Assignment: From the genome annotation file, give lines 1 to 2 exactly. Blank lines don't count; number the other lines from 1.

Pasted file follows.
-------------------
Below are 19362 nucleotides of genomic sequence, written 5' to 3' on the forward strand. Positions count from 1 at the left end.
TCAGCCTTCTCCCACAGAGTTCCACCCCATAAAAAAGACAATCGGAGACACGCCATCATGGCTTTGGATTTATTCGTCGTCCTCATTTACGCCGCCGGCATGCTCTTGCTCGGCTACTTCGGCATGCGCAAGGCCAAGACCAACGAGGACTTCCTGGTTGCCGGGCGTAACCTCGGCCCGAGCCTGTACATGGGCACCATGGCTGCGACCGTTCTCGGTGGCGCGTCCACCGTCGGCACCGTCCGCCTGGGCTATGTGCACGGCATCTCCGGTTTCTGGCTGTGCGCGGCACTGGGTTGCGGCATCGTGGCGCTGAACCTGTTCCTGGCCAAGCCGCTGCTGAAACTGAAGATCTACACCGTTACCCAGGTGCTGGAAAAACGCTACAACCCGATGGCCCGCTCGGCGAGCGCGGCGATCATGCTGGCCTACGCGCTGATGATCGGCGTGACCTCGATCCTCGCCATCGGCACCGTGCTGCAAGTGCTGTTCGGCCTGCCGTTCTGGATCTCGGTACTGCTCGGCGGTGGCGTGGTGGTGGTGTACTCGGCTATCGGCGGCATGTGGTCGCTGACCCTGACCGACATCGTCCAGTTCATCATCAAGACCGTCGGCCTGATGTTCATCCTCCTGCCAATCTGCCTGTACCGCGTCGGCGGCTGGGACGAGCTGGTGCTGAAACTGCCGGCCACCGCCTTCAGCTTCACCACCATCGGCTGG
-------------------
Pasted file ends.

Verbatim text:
Below are 19362 nucleotides of genomic sequence, written 5' to 3' on the forward strand. Positions count from 1 at the left end.
TCAGCCTTCTCCCACAGAGTTCCACCCCATAAAAAAGACAATCGGAGACACGCCATCATGGCTTTGGATTTATTCGTCGTCCTCATTTACGCCGCCGGCATGCTCTTGCTCGGCTACTTCGGCATGCGCAAGGCCAAGACCAACGAGGACTTCCTGGTTGCCGGGCGTAACCTCGGCCCGAGCCTGTACATGGGCACCATGGCTGCGACCGTTCTCGGTGGCGCGTCCACCGTCGGCACCGTCCGCCTGGGCTATGTGCACGGCATCTCCGGTTTCTGGCTGTGCGCGGCACTGGGTTGCGGCATCGTGGCGCTGAACCTGTTCCTGGCCAAGCCGCTGCTGAAACTGAAGATCTACACCGTTACCCAGGTGCTGGAAAAACGCTACAACCCGATGGCCCGCTCGGCGAGCGCGGCGATCATGCTGGCCTACGCGCTGATGATCGGCGTGACCTCGATCCTCGCCATCGGCACCGTGCTGCAAGTGCTGTTCGGCCTGCCGTTCTGGATCTCGGTACTGCTCGGCGGTGGCGTGGTGGTGGTGTACTCGGCTATCGGCGGCATGTGGTCGCTGACCCTGACCGACATCGTCCAGTTCATCATCAAGACCGTCGGCCTGATGTTCATCCTCCTGCCAATCTGCCTGTACCGCGTCGGCGGCTGGGACGAGCTGGTGCTGAAACTGCCGGCCACCGCCTTCAGCTTCACCACCATCGGCTGG